Leader of Mexican drug cartel arrested

Senior figure captured in military operation near US border with Texas

Mario Armando Ramirez Trevino aka ‘The Bald One’

Mario Armando Ramirez Trevino aka ‘The Bald One’


A top leader of Mexico’s Gulf Cartel has been captured in a military operation near the US border with Texas.

Mexico’s government said the army caught Mario Armando Ramirez Trevino, a drug boss in Reynosa who has been vying to take over the cartel since the arrest of the Gulf’s top drug lord, Jorge Eduardo Costilla Sanchez, alias “El Coss”, last September.

The US State Department is offering a reward of $5 million for his capture. Ramirez, known as X-20 or “The Bald One”, is wanted on several federal drug violations.

Tamaulipas state government spokesman Rafael Luque said there was a major operation of the Mexican military at about 1pm local time yesterday, with helicopters in the town of Rio Bravo.

The once-powerful Gulf Cartel still controls most of the cocaine and cannabis trafficking through the Matamoros corridor across the border from Brownsville, Texas, and has an international reach into Central America and beyond.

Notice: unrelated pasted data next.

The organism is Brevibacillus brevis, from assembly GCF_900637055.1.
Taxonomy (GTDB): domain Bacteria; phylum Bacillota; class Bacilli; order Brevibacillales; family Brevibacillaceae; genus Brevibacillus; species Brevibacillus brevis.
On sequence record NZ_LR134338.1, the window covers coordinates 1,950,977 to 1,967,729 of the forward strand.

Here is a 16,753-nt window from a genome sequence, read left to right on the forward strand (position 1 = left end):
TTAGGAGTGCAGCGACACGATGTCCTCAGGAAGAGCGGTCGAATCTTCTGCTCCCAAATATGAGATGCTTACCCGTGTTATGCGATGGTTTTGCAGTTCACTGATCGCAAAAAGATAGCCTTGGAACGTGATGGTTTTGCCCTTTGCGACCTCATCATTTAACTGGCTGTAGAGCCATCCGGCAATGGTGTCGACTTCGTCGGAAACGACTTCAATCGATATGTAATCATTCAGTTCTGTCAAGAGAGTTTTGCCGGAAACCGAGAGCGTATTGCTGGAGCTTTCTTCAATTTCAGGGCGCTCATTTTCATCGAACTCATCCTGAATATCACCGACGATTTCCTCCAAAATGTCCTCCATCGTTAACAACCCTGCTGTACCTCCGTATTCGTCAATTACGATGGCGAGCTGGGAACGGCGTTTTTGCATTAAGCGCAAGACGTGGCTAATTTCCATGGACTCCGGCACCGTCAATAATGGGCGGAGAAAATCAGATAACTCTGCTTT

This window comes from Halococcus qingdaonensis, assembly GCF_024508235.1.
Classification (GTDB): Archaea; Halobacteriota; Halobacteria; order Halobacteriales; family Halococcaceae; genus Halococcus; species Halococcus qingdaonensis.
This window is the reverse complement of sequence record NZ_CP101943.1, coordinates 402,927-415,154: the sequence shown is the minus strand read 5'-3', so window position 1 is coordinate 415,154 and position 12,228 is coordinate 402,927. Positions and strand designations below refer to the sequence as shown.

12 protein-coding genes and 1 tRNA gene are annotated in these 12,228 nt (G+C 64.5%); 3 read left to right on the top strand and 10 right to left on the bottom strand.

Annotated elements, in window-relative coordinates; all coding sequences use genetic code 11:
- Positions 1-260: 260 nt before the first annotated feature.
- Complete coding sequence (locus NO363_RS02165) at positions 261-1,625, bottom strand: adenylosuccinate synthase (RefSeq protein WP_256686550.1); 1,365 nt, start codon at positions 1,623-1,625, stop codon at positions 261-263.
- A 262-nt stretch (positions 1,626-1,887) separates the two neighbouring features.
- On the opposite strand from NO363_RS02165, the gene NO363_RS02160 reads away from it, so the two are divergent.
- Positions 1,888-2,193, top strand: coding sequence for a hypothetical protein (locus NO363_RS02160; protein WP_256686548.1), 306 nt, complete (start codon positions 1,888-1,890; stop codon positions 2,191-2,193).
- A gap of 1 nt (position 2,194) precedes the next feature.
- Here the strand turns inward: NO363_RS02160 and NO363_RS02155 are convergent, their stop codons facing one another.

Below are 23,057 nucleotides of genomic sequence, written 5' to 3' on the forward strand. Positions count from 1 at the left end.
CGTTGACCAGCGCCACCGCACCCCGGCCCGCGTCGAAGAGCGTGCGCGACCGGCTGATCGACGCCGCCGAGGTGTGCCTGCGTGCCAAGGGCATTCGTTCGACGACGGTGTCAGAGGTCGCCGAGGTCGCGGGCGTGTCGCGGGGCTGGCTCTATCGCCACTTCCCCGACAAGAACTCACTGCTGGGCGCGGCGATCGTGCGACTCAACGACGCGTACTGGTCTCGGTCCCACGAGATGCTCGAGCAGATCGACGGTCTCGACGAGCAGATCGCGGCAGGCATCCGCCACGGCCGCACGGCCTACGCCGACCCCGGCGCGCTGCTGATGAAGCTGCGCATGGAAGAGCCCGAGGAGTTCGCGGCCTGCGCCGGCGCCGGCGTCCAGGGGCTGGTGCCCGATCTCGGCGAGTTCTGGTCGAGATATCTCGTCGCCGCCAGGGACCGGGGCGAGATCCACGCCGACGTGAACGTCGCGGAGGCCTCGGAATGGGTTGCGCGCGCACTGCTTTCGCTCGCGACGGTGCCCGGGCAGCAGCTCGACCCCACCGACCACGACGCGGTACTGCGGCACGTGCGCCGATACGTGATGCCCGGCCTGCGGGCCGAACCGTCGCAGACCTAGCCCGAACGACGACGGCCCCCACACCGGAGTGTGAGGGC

But the cartel has been plagued by infighting since Costilla’s arrest, while also being under attack in its home territory by its former security arm, the Zetas.

In the Gulf succession fight, Ramirez and rival Michael Villarreal - known as “Gringo Mike” - have been at odds, according to US law enforcement, and the cartel divided into two major factions of those loyal to Costilla and those loyal to former boss Osiel Cardenas Guillen.

He was arrested in 2003 and extradited to the US in 2007, where he is serving a 25-year prison sentence.

The split is blamed for much of the violence in the border city of Reynosa across from McAllen, Texas, where there have been regular, public shootouts between Gulf factions and authorities in the last six months.

In recent years, the Mexican government has made major hits on the leadership of both the Gulf and Zetas, who were aligned until 2010. Their falling out also caused an unprecedented spike in violence in the border state of Tamaulipas.

More than 70,000 people were killed during former president Felipe Calderon’s six-year offensive against drug cartels and over 6,000 have died since Pena Nieto took office in December.